From: Jim Thompson
Subject: Re: How to increase PLL order?
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Date: Tue, 10 Dec 2002 00:12:02 GMT
NNTP-Posting-Date: Mon, 09 Dec 2002 19:12:02 EST
Organization: Cox Communications
On Mon, 09 Dec 2002 16:58:04 -0800,
"Christopher R. Carlen" ,
In Newsgroup: sci.electronics.design,
Entitled: "Re: How to increase PLL order?",
Wrote the following:
|Jim Thompson wrote:
|> Chris, Are you trying to get a lock on shaft position or it just
|> speed control you are after?
|> If the latter case I've used a normal PLL (with its own VCO) driving
|> an EC (electronically commutated) motor.
|Yeah, in application #1, I just need speed control. Thus, the PLL that
|I'm using, which is about exactly what is explained in U113 which I can
|understand reasonably well, works very well.
|Application #2 will have two wheels each on their own motors. One will
|turn at 350Hz and has a very narrow slit, about 1 degree of arc for an
|optical shutter with about 8us open time. But 350Hz is too frequent for
|a camera shutter to gate out only one pulse per 100ms (the laser period
|that illuminates the subject), so we divide the frequency down by a
|factor of 7 with an additional wheel, with a larger slit, running 50Hz.
|This was all done mechanically before (in app. #1), but the gears and
|bearings wear out too fast with the fast wheel running at 21000RPM. So
|my plan is to electronically "gear" the motors (app. #2).
|That requires absolute phase lock of the shaft positions, though not
|very stringent phase jitter requirements since I can always detect the
|fast wheel near the top position with my rotation sensor, and trigger
|the lasers from that. So it should be well within my means with basic
|PLL design, needing no exotics to acheive other-worldy phase jitter
|performance. I have pretty much promised and am confident that with
|some further study I can pull this one off.
|Application #3, which may be beyond my means, is to run two wheels, both
|close to 21000RPM or higher but counterrotating, with a difference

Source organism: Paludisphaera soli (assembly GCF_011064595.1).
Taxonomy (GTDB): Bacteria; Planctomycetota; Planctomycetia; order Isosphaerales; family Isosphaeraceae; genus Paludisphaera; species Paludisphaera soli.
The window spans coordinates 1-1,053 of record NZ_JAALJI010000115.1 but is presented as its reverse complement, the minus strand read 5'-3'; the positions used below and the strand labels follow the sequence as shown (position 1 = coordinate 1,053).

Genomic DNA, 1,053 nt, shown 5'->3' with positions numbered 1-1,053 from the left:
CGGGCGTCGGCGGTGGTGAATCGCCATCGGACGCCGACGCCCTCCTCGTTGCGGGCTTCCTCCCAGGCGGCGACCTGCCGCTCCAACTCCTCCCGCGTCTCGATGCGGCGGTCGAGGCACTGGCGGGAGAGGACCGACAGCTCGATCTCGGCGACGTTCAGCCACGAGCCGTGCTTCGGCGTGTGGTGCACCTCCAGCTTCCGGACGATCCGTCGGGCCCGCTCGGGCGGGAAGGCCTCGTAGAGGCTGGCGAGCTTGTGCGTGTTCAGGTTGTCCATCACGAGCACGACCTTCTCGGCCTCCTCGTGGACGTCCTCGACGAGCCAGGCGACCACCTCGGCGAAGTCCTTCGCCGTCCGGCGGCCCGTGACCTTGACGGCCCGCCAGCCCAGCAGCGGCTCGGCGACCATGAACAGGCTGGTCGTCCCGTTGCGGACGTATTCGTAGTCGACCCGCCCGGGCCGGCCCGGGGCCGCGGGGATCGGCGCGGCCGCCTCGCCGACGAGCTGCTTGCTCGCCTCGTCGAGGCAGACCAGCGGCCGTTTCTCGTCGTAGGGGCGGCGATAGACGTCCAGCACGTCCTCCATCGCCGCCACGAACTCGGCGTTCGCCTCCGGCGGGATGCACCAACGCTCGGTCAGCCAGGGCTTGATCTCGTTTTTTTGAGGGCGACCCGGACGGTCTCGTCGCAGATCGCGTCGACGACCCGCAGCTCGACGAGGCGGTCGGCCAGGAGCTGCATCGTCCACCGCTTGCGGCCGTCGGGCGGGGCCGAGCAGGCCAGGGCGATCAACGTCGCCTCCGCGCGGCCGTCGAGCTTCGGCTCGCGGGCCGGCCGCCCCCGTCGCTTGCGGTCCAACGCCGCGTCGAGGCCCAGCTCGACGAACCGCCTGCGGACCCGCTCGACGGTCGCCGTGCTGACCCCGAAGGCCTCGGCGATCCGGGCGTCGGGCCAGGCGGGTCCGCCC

|frequency of 10Hz. Absolute phase locking to achieve the slit overlap
|at a repeatable and controlled absolute shaft angle. Considering that
|we need less than 5% jitter timing the laser to when the slits overlap
|in order to avoid excessive amplitude jitter in the signal, then this
|represents a serious challenge! Also, the absolute shaft angle position
|of the slit overlaps must meet that requirement as well. If it is
|possible, this will take us to less than 4us of mechanical shutter
|performance! This will be a test that I will do later after application
|#2 is complete, and there is no loss if I can't make it work. Then
|again, I just might hire one of you experts to help with the hard stuff
|at that point.
|Why do I need a mechanical shutter, considering the fact that there are
|electro-optical shutters that can do sub 100ns or so? The reasons are
|wavelengths, transmission efficiency, contrast ratio, and some others.
|We need mechanical, trust me.
|Thanks for the input.
Aha! I last did a smear camera around 40 years ago in the MIT MHD
labs. But I cheated, the motor (with rotating mirror) ran open-loop
at 20,000 RPM, but I used a sensor to detect when the mirror was
located correctly, then fired the plasma tube ;-)
| James E.Thompson, P.E. | mens |
| Analog Innovations, Inc. | et |
| Analog/Mixed-Signal ASIC's and Discrete Systems | manus |
| Phoenix, Arizona Voice:(480)460-2350 | |
| Jim-T@analog_innovations.com Fax:(480)460-2142 | Brass Rat |
| http://www.analog-innovations.com | 1962 |
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